I am constrained to dismiss the appeal as untimely. An appeal to the Commissioner must be commenced within 30 days from the making of the decision or the performance of the act complained of, unless any delay is excused by the Commissioner for good cause shown (8 NYCRR §275.16; Appeal of Lippolt, 48 Ed Dept Rep 457, Decision No. 15,914; Appeal of Williams, 48 id. 343, Decision No. 15,879). An appeal to the Commissioner must be commenced within 30 days from the making of the decision or the performance of the act complained of, unless any delay is excused by the Commissioner for good cause shown (8 NYCRR §275.16; Appeal of Lippolt, 48 Ed Dept Rep 457, Decision No. 15,914; Appeal of Williams, 48 id. 343, Decision No. 15,879).

In the petition, petitioners offer several excuses for their delay, including that they relied on communications with respondent allegedly advising them that they could not pursue further action until September 2012 and that they were not advised of their right to appeal respondent’s determination until October 2012. I have consistently held that, except in unusual circumstances, ignorance of the appeal process does not afford a sufficient basis to excuse a delay in commencing an appeal (Appeal of Stieffenhofer, 48 Ed Dept Rep 231, Decision No. 15,846; Appeal of a Student with a Disability, 48 id. 146, Decision No. 15,821).

In their reply, petitioners offer additional reasons for their delay. They assert that the 30-day period within which an appeal must be taken begins when an “official determination” announcing the decision to be appealed is received by the relevant party. Relying on Appeal of Lease, 39 Ed Dept Rep 215, Decision No. 14,219, petitioners assert that they never received notice of an “official determination” by respondent and that, when no such official determination is shown to have been received, the Commissioner has been unwilling to dismiss the appeal as untimely. They claim that the July 2012 telephone call from respondent’s representative did not constitute receipt of an official determination. They also claim that they never received the July 13, 2012 letter from Stuyvesant’s principal advising affected students that the examination results were cancelled and that they were registered to take the English and U.S. History Regents examinations in August 2012.

Petitioner’s reliance on Appeal of Lease (39 Ed Dept Rep 215, Decision No. 14,219) is misplaced. Petitioners in that case were unsuccessful in obtaining a definitive response from respondent regarding their request to terminate the summer reading program. Here, as acknowledged in the petition, on July 9, 2012, respondent made its determination to invalidate the examination scores of the students involved in the cheating scheme and to allow such students to retake the examinations. Further, while petitioners claim that they did not receive the July 13, 2012 letter from Stuyvesant’s principal, and therefore did not receive notice of respondent’s determination, they admit receiving the telephone call from respondent’s representative. Moreover, the record shows that in July 2012 petitioners and an assistant principal at Stuyvesant communicated via telephone and electronic mail regarding the invalidation of the examination scores and the administration of the August 2012 Regents examinations. Finally, petitioners admit that “[o]n or before early August 2012, the results of [A.T.’s] Regents Exams were cancelled, and at the same time [her] online access to those exam scores was removed.”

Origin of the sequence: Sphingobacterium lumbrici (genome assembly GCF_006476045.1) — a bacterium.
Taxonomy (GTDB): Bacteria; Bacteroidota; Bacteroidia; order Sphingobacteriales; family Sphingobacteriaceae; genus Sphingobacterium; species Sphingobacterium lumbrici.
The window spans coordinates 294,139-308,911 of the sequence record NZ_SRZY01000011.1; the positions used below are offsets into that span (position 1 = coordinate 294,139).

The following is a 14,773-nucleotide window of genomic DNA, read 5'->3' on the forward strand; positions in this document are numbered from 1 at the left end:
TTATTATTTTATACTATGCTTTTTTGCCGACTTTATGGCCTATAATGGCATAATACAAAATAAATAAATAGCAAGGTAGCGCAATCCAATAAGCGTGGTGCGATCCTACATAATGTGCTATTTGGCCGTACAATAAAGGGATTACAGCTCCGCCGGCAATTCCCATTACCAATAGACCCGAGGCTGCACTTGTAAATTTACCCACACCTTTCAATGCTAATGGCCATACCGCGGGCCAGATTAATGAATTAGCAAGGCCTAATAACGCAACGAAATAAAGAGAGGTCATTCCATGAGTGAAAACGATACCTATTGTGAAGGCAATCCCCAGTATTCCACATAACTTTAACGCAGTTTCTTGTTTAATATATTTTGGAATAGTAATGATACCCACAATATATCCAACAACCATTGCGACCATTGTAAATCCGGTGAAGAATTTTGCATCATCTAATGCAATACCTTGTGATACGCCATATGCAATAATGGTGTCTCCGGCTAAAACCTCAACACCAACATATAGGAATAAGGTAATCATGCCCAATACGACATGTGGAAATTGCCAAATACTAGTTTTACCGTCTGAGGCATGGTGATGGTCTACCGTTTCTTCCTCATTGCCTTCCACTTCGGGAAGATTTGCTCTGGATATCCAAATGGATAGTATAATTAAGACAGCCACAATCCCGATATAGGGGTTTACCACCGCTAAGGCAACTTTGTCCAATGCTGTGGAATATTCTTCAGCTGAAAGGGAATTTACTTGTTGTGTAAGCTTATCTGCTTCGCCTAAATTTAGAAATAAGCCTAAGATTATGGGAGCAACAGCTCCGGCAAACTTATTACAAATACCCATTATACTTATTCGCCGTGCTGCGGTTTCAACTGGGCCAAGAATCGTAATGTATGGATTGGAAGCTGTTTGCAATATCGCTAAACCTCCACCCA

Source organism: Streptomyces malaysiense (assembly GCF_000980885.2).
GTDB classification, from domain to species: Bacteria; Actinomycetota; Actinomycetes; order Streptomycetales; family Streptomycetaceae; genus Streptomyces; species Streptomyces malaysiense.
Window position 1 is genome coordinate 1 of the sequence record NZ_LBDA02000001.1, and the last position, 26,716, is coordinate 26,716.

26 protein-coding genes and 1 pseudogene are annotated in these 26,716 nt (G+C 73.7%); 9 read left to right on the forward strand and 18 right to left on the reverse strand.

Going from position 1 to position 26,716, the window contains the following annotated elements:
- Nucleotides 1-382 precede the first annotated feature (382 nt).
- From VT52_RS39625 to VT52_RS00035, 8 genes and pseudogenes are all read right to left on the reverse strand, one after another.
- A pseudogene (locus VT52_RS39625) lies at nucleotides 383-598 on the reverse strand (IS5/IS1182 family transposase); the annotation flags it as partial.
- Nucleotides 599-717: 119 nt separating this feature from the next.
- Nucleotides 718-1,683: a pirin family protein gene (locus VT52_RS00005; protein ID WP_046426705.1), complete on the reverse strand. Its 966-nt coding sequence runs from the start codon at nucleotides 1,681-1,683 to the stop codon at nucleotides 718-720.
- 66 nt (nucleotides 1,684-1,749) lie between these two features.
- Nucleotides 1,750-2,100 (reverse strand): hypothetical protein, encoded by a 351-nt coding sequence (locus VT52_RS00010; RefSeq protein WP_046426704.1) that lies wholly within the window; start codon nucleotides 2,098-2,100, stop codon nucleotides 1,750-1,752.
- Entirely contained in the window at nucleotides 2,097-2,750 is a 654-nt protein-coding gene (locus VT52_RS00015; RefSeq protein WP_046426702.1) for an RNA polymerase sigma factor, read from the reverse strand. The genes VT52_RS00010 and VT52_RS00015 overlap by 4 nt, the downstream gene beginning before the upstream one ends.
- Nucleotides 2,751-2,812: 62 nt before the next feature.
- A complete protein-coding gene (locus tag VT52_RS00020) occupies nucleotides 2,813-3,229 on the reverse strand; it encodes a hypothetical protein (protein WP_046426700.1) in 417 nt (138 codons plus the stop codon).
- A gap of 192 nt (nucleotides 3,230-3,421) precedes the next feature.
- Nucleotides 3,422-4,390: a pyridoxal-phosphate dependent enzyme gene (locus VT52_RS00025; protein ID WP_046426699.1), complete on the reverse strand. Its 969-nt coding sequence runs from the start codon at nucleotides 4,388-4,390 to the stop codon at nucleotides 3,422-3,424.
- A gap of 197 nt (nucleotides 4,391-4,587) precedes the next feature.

Petitioners also assert in their reply that they filed their appeal within a reasonable time after dismissal of their Article 78 proceeding and that their appeal should not be dismissed as untimely. They rely on Commissioner’s decisions holding that an unsuccessful attempt to litigate a dispute in court which does not result in a final determination on the merits may be accepted as an excuse for failing to commence a timely appeal with the Commissioner, when the appeal is commenced within a reasonable time after the dismissal or abandonment of the court proceeding (Appeal of Donato, 41 Ed Dept Rep 246, Decision No. 14,677; Appeal of Debowy, 41 id. 161, Decision No. 14,648; Appeal of R.W., 40 id. 671, Decision No. 14,580). However, there is nothing in the Commissioner’s regulations that automatically tolls the time to commence an appeal under such circumstances. Moreover, as noted above, 8 NYCRR §275.16 requires that the reason for failing to commence an appeal within the time specified must be set forth in the petition, not in the reply (see e.g., Appeal of Gmelch, 32 Ed Dept Rep 167, Decision No. 12,794). Accordingly, the appeal must be dismissed as untimely.

In light of this disposition, I need not consider the parties’ remaining contentions.

THE APPEAL IS DISMISSED.

END OF FILE.

 

 

[1]   The Regents Physics examination was not offered in August 2012.

 

[2]  At the beginning of the 2012-2013 school year, disciplinary proceedings were instituted against the students implicated in the cheating scheme, including A.T. The disciplinary action is not at issue in this appeal.